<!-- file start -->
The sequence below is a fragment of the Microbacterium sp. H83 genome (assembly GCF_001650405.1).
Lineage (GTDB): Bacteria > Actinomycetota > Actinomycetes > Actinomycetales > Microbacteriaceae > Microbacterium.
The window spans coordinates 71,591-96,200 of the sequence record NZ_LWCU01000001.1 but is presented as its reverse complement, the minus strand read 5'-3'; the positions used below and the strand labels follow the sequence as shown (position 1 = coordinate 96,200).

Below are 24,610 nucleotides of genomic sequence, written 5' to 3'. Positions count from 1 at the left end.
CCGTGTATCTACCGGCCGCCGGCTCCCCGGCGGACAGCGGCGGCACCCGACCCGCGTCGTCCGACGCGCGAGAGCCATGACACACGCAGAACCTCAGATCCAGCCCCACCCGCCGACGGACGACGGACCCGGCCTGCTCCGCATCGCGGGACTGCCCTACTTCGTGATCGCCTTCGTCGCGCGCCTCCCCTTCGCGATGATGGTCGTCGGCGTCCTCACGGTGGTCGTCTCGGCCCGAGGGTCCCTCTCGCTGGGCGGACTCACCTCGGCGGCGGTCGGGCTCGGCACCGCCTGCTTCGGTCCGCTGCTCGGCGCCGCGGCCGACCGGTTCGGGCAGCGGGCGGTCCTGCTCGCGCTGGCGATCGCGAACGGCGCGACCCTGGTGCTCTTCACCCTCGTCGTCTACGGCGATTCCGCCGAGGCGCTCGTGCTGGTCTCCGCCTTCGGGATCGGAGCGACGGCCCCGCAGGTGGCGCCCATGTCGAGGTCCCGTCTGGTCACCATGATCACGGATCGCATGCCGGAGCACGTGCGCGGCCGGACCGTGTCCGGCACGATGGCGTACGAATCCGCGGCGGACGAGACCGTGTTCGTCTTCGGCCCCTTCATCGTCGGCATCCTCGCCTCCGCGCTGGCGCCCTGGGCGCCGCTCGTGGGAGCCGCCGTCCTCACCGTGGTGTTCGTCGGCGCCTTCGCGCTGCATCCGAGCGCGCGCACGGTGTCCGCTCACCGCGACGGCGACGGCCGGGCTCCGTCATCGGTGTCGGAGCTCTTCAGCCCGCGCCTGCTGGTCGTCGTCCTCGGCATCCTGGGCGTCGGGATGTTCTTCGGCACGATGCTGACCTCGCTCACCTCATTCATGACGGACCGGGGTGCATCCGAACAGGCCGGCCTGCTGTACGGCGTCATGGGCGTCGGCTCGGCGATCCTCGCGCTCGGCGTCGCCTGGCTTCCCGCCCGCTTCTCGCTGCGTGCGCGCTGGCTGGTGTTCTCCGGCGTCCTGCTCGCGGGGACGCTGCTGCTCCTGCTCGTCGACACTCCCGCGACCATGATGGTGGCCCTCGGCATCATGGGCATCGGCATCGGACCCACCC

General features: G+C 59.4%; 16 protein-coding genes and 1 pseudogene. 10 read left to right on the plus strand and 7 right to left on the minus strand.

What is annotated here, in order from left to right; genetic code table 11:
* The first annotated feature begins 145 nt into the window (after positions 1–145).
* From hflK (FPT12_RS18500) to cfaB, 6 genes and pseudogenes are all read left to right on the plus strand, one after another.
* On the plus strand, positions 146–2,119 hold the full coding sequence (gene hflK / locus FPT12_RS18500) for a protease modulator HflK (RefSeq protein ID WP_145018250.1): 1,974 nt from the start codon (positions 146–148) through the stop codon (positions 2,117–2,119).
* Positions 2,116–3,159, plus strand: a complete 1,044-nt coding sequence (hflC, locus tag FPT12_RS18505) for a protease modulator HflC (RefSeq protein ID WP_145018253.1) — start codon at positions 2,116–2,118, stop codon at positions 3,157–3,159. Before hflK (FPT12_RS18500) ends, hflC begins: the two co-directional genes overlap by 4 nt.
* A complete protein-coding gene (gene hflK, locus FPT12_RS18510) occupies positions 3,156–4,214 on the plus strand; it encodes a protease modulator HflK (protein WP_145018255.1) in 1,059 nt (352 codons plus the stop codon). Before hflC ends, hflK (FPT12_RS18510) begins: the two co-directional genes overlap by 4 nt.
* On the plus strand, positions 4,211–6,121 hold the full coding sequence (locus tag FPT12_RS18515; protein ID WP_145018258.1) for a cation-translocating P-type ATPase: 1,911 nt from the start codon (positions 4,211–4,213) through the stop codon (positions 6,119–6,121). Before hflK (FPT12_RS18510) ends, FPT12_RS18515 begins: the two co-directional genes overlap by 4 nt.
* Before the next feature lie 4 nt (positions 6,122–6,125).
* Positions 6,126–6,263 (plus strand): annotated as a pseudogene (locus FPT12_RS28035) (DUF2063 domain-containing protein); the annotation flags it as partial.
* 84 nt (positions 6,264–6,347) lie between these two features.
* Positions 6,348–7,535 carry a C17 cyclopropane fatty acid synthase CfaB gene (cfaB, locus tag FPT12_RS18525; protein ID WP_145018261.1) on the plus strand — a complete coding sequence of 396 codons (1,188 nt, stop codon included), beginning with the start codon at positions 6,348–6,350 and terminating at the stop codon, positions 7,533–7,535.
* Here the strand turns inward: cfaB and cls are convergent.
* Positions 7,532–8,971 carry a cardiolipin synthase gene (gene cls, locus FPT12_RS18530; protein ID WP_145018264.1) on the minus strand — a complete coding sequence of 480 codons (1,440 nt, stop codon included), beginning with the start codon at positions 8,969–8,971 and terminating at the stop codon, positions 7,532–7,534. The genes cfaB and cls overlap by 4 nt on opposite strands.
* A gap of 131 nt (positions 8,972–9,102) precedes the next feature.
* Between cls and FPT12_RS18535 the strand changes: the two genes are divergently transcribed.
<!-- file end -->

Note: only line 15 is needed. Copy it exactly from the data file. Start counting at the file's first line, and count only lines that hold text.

* Positions 6,126–6,263 (plus strand): annotated as a pseudogene (locus FPT12_RS28035) (DUF2063 domain-containing protein); the annotation flags it as partial.